It was Sunday, 17 September 1933 and MAE WEST was sprawled across an entire page in The Brooklyn Daily Eagle. This is the second half of a long article by Susan Shattuck.
• • "Beware!! Dangerous Curves!!" [Part 2] • •
• • "Go (Mae) West! Young Woman" Say the Fashion Dictators as Big Busts and Hefty Hips Again Fill Landscape!! • •
• • According to Edna Woolman Chase, now all that is changed. We have become very modest, so far as the length of our skirts is concerned. The era of the hour-glass figure has been restored to its pedestal, and the "fine figger of a woman" is again fashionable. Thank you, Mae West!
• • Shades of the Police Gazette and set 'em up again for the boys in the back room. Harry the Governor's Lady and Judy O'Grady are going to be sisters under the corsets again. And a little girl from Brooklyn — — not so little, maybe, but from Bushwick — — is the cause of it all.
• • Mae West, the same little tyke that used to take bows on amateur nights in Bushwick playhouses, the gal that helped Walter Winchell, Al Seigel, Jack Whiting, and a number of other Broadway celebrities get where they are today via the vaudeville route, the same blond and curved Mae West who brought "Sex," her popular play to the Great White Way and has more recently won a place in the cinema hall of fame with "She Done Him Wrong," she is responsible. They are saying in Paris that she is the first movie queen, the first American woman, to be truthful, who has ever influenced the French modistes. . . .
• • Source: Article and photo spread in The Brooklyn Daily Eagle (Brooklyn, New York); published on Sunday, 17 September 1933.
• • On Sunday, 18 September 1932 • •
• • After facing down the man who robbed her in Hollywood on mid-September 1932 in a Los Angeles courtroom, Mae was shocked and horrified to learn that stick-up-artist Harry Voiler [1891 — 1974] was released on bail in Miami during February 1934.
• • Details about Mae's recent testimony had been published in several weekend editions across the USA on Sunday, 18 September 1932. Harry Voiler, parolee. Yikes.
• • On Thursday, 18 September 1980 • •
• • It was September when Mae West was in the hospital and not doing well. On Thursday, 18 September 1980, the Hollywood icon suffered a second stroke, and this left her right side paralyzed. Dreadful.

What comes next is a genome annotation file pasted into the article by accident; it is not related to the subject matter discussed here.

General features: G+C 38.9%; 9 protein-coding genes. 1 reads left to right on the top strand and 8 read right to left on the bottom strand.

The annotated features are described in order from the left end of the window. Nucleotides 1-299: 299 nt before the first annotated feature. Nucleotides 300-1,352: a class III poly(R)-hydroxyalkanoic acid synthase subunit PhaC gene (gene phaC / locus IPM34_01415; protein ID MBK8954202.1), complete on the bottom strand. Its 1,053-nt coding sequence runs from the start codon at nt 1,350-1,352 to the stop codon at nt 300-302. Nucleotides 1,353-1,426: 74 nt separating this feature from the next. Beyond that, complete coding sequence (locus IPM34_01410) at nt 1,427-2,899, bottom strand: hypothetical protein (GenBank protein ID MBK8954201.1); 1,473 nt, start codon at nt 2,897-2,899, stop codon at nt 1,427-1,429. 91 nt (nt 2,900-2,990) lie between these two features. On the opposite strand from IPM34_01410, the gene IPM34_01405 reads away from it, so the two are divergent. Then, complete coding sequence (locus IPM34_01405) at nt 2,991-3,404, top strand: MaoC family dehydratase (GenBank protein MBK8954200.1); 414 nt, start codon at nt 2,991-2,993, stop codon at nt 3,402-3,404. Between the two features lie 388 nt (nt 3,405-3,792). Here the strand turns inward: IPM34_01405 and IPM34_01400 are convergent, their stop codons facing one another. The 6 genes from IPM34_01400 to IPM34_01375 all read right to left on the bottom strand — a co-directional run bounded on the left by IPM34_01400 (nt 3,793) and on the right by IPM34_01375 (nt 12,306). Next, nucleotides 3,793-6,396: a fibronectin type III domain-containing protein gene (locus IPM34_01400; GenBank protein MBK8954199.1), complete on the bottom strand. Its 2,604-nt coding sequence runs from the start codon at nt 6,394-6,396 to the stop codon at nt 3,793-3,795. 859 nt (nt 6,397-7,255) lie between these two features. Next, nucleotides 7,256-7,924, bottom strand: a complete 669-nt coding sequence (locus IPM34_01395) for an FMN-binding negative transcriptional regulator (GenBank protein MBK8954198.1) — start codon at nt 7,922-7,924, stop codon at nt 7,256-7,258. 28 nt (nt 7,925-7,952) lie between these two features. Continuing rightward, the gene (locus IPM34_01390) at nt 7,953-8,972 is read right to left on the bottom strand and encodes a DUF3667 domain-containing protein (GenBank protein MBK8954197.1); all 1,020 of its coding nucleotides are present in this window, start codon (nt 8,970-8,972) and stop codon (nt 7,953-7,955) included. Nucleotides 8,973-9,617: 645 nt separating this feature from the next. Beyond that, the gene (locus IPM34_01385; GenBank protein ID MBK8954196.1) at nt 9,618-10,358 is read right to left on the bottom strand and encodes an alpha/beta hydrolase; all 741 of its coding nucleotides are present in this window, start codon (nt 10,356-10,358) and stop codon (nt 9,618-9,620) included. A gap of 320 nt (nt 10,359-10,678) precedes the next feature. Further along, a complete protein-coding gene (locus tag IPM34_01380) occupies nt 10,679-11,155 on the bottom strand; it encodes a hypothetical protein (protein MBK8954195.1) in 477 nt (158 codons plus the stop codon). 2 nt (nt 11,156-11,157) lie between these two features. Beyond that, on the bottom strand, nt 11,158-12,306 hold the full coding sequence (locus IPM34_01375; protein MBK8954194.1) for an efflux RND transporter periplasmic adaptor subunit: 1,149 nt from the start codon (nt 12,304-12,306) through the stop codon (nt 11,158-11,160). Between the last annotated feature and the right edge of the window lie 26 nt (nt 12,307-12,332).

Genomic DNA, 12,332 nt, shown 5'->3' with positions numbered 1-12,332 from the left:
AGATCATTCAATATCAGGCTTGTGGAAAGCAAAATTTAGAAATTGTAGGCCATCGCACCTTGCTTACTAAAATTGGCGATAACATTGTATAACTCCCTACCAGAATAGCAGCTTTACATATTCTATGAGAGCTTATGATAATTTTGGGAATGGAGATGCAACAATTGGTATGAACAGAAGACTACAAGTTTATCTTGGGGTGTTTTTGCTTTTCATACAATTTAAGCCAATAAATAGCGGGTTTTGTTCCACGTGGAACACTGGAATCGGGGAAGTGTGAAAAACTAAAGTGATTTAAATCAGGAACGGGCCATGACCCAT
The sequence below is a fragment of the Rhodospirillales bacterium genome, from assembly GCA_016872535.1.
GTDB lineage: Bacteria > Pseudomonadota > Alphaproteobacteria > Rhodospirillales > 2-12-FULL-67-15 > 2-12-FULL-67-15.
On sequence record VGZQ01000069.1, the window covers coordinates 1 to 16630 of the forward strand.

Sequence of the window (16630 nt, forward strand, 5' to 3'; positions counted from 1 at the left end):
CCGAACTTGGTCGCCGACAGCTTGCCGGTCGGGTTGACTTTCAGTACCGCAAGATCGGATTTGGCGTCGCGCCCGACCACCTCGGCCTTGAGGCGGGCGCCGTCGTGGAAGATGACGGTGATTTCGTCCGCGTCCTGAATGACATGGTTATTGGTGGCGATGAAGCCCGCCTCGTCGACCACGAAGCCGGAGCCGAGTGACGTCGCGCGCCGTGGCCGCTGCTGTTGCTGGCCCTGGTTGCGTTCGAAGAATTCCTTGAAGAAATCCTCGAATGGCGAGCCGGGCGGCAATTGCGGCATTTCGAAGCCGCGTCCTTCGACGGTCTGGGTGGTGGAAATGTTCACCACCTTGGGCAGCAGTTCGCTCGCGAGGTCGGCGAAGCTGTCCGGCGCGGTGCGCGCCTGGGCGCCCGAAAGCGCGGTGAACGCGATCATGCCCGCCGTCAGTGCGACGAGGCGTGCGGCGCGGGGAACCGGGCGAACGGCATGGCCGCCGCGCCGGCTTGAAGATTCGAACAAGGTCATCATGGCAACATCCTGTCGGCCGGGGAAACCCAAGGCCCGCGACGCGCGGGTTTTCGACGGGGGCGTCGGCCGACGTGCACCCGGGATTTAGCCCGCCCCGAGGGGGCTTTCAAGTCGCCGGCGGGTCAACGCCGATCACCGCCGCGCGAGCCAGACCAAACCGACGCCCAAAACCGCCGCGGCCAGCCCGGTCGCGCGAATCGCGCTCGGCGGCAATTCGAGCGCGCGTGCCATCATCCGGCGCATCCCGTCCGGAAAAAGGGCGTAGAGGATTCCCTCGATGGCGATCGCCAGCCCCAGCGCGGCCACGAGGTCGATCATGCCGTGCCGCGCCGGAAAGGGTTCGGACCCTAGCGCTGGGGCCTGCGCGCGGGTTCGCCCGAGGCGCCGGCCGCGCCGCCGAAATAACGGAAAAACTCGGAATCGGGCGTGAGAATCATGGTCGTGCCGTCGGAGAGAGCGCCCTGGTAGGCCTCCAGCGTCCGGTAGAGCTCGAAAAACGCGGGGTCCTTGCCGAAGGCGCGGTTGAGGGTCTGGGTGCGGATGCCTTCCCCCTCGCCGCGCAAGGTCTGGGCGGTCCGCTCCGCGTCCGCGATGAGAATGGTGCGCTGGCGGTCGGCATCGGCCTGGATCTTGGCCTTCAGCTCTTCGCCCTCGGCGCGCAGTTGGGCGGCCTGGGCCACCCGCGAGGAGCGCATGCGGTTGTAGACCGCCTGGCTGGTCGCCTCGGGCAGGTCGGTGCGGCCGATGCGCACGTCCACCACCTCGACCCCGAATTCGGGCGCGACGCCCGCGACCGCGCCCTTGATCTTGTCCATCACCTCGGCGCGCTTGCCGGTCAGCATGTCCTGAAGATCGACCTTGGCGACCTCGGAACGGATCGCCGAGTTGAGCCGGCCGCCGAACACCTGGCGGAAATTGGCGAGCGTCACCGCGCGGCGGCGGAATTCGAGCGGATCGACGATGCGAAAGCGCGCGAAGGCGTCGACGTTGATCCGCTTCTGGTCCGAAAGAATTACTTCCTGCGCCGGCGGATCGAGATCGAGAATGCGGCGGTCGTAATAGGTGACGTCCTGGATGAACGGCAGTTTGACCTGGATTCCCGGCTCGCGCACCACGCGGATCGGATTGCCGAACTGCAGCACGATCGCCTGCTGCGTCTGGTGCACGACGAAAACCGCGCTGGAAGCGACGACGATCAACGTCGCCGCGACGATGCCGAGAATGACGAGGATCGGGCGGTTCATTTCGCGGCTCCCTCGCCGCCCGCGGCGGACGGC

• • Overheard in Hollywood • •
• • By the way, Mae is now working on her new contract by the terms of which she gets $100,000 a picture. They also say that the curvaceous one also gets about half that amount again for providing her own story and, be it known, Mae won't stand for anybody's writing stories for her pictures but Mae.
• • Well, it's quite an achievement, and you must hand it to Mae.
• • In Her Own Words • •
• • Mae West said: "lt is hard to see why people who will wear next to nothing on public beaches object to nudity on the screen."
• • Quote, Unquote • •
• • The Pottstown Mercury mentioned Mae West.
• • "Mae West 'Cm Up ’n See Me' Lass Is Acclaimed Angel” By Captain Mabel Murray • •
• • NEW YORK, March 16 (U.R) — — Mae West was acclaimed today by the Salvation Army as an “Angel” to the unemployed. Captain Mabel Murray, head of the Army’s free employment bureau, did not exactly voice approval of the voluptuous film star’s pictures, but she did attribute a definite pick-up in work to Miss West.
• • “It’s the Mae West influence in styles,” Captain Murray said. “The corset industry appears to be enjoying a boom. We’ve placed every experienced corset worker on our rolls and we can find work for all who will apply to us.”
• • The heavy demand for corset workers resulted in “a phenomenal increase” in work placements by the Salvation Army bureau, Captain Murray said.
• • Source: Article rpt on page 2 of in Pottstown Mercury (Pottstown, PA); published on Saturday, 17 March 1934
• • The Mae West Blog celebrates its 10th anniversary • •
• • Thank you for reading, sending questions, and posting comments during this past decade.
• • By the Numbers • •
• • The Mae West Blog was started ten years ago in July 2004. You are reading the 3007th blog post.
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• • Photo: • • Mae West • • onscreen in 1933 • •
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